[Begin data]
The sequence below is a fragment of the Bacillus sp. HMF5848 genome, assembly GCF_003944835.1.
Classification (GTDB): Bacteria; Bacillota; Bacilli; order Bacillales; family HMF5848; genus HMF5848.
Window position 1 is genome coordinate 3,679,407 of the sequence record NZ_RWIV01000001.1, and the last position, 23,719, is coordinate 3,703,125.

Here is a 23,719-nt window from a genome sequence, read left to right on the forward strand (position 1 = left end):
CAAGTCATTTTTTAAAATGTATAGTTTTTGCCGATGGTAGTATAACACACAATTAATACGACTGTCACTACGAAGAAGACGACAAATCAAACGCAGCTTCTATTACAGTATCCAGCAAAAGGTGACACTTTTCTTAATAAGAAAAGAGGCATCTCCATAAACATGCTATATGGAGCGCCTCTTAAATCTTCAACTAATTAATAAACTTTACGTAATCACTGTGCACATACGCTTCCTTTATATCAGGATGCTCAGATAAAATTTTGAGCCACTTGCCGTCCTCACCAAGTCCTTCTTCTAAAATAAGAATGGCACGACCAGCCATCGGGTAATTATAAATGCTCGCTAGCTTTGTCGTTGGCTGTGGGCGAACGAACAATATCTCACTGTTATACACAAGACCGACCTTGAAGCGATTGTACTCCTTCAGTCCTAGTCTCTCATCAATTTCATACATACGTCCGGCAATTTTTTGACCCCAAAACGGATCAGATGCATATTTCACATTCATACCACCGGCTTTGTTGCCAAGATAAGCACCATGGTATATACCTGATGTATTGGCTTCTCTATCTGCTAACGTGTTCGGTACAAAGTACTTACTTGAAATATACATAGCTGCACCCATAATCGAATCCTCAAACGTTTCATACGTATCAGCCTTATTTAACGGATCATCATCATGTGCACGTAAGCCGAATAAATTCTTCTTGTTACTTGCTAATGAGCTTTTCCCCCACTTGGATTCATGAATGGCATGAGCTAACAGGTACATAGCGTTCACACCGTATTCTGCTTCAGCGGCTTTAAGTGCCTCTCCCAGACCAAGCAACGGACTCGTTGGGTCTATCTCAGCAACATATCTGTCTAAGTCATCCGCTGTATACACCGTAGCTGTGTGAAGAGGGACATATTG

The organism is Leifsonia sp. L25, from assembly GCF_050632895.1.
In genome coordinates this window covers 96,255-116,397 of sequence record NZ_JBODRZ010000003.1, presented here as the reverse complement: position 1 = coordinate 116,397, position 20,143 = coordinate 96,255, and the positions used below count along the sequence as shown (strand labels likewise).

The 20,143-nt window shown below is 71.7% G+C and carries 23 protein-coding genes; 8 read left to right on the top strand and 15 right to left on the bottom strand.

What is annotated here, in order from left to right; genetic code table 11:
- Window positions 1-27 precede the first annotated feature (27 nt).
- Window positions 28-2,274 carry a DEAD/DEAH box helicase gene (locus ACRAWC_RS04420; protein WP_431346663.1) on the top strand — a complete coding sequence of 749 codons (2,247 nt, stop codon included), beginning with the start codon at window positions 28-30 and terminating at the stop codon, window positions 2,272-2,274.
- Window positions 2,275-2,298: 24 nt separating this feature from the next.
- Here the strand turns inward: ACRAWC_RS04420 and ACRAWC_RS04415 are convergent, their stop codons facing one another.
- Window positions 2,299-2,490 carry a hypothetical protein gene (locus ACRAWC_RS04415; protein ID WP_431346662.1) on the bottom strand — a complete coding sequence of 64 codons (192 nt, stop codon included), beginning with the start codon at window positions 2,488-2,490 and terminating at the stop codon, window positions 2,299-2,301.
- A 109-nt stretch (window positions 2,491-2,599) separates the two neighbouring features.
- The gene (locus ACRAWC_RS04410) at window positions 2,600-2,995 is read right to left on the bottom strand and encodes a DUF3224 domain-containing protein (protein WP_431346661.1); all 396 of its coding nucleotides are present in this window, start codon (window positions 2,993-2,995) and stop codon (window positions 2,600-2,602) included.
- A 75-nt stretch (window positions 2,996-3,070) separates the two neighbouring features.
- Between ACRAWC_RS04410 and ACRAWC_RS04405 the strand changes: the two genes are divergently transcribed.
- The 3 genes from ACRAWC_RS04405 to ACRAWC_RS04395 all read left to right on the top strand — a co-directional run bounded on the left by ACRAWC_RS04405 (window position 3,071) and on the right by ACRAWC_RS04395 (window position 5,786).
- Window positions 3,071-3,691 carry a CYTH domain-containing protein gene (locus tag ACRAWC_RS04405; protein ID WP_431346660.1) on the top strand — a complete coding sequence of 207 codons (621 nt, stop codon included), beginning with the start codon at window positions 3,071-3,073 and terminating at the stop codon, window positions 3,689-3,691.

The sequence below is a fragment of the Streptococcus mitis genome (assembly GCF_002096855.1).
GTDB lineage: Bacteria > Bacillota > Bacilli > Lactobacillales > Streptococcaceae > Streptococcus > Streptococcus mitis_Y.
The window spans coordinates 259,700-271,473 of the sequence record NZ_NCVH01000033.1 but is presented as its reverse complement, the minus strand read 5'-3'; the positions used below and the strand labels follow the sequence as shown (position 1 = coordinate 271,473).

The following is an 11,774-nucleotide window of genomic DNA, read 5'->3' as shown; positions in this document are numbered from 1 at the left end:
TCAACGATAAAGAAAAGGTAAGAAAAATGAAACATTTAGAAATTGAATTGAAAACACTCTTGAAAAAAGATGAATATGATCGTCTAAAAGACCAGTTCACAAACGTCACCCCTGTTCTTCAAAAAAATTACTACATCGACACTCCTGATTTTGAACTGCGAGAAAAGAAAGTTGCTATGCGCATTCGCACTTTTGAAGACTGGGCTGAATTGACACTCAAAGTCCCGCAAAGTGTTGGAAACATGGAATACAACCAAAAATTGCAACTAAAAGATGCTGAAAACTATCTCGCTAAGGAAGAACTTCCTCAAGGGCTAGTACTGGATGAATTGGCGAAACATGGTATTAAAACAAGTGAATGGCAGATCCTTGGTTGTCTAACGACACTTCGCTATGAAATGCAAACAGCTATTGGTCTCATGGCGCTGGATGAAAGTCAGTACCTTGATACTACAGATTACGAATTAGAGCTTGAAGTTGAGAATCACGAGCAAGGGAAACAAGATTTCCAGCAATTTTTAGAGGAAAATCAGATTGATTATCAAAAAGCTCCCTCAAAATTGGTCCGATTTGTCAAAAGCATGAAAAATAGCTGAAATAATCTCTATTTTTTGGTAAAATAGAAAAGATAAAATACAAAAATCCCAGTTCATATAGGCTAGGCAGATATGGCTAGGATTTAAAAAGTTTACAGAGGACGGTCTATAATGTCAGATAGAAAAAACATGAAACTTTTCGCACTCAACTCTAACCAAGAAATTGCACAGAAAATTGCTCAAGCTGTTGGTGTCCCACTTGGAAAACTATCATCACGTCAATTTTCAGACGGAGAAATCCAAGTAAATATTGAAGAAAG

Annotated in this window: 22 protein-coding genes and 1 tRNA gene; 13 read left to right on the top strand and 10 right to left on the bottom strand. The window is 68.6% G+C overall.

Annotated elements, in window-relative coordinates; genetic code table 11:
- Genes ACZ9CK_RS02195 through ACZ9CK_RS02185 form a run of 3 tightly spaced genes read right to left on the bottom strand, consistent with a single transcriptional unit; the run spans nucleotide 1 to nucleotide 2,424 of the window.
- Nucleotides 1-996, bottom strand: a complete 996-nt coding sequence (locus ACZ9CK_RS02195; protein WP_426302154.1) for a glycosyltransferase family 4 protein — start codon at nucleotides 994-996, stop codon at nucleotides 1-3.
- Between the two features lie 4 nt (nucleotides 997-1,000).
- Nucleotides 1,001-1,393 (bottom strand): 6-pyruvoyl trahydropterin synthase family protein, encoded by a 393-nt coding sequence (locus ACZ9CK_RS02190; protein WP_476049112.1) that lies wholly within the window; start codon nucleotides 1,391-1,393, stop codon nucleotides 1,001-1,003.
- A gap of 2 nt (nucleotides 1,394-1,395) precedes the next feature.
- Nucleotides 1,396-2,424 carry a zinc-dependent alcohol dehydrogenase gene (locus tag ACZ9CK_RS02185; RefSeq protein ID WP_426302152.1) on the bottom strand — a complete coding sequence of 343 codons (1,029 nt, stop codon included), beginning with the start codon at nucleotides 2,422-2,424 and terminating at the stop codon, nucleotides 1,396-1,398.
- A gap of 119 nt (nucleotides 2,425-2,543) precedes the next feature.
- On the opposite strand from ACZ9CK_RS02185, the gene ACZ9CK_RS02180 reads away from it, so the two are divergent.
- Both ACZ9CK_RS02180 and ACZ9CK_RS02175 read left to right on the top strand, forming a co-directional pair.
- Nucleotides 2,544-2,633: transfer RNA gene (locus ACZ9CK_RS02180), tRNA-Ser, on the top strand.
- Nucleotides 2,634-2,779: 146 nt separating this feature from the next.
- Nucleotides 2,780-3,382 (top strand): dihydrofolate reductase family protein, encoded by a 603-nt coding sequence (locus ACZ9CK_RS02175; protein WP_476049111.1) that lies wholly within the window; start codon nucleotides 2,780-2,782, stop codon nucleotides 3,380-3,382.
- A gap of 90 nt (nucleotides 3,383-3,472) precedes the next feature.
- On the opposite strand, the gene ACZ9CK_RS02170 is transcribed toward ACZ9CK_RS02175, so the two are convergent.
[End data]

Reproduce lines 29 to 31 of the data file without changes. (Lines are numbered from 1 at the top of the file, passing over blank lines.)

- Nucleotides 1-996, bottom strand: a complete 996-nt coding sequence (locus ACZ9CK_RS02195; protein WP_426302154.1) for a glycosyltransferase family 4 protein — start codon at nucleotides 994-996, stop codon at nucleotides 1-3.
- Between the two features lie 4 nt (nucleotides 997-1,000).
- Nucleotides 1,001-1,393 (bottom strand): 6-pyruvoyl trahydropterin synthase family protein, encoded by a 393-nt coding sequence (locus ACZ9CK_RS02190; protein WP_476049112.1) that lies wholly within the window; start codon nucleotides 1,391-1,393, stop codon nucleotides 1,001-1,003.